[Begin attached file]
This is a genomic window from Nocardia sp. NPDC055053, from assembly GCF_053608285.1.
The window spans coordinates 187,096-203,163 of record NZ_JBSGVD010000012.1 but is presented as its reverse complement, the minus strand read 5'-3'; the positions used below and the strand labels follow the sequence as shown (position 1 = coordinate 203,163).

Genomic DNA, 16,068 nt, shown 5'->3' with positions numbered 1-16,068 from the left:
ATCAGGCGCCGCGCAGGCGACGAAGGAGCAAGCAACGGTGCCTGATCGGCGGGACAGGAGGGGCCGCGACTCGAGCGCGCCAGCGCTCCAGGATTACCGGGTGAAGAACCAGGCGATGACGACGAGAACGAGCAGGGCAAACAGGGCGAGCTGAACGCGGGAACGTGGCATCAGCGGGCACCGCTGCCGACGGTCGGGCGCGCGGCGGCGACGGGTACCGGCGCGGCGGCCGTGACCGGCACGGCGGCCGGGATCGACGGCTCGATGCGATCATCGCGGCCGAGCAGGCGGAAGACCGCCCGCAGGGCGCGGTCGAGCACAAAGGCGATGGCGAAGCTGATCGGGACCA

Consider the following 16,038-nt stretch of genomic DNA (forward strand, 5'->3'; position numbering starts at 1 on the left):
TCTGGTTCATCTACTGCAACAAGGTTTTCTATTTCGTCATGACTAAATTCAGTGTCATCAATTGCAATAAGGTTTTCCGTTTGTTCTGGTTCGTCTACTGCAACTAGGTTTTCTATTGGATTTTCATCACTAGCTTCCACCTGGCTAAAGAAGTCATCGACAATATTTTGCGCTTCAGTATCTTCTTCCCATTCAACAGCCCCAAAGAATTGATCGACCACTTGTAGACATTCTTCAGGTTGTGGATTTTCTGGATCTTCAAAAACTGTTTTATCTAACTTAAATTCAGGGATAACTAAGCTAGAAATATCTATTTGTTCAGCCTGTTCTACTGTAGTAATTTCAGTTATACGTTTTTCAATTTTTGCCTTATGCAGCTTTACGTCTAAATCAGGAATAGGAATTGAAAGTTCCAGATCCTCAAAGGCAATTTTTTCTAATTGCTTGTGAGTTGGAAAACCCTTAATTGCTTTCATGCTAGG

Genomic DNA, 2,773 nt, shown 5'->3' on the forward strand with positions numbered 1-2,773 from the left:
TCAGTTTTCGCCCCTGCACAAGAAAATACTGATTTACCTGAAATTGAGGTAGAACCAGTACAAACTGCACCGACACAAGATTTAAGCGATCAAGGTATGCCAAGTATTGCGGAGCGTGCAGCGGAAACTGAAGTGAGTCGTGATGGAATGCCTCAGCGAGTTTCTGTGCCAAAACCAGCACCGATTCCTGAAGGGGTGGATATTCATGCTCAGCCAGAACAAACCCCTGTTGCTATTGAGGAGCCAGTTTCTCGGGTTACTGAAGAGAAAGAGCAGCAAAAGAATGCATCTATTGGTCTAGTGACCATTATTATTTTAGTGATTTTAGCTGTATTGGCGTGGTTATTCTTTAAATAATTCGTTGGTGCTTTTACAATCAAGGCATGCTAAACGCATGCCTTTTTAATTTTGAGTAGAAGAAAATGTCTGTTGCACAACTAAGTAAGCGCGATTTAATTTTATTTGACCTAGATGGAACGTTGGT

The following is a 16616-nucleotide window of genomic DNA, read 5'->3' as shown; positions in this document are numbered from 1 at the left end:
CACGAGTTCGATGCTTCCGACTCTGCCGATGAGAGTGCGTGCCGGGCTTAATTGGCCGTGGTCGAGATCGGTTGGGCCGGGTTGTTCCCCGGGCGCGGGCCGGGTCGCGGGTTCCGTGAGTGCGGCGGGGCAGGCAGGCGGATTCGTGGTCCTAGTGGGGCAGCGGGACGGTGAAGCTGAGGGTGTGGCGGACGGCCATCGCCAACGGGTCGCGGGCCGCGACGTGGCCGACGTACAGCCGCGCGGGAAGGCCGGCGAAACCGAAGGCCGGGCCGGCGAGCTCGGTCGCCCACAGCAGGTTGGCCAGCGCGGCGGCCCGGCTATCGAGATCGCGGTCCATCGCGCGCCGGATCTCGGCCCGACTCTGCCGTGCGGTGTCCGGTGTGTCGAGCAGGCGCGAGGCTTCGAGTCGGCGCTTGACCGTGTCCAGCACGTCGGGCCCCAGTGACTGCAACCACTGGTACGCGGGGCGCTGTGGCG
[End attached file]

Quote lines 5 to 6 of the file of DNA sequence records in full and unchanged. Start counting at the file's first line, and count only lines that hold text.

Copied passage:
Consider the following 16,038-nt stretch of genomic DNA (forward strand, 5'->3'; position numbering starts at 1 on the left):
TCTGGTTCATCTACTGCAACAAGGTTTTCTATTTCGTCATGACTAAATTCAGTGTCATCAATTGCAATAAGGTTTTCCGTTTGTTCTGGTTCGTCTACTGCAACTAGGTTTTCTATTGGATTTTCATCACTAGCTTCCACCTGGCTAAAGAAGTCATCGACAATATTTTGCGCTTCAGTATCTTCTTCCCATTCAACAGCCCCAAAGAATTGATCGACCACTTGTAGACATTCTTCAGGTTGTGGATTTTCTGGATCTTCAAAAACTGTTTTATCTAACTTAAATTCAGGGATAACTAAGCTAGAAATATCTATTTGTTCAGCCTGTTCTACTGTAGTAATTTCAGTTATACGTTTTTCAATTTTTGCCTTATGCAGCTTTACGTCTAAATCAGGAATAGGAATTGAAAGTTCCAGATCCTCAAAGGCAATTTTTTCTAATTGCTTGTGAGTTGGAAAACCCTTAATTGCTTTCATGCTAGG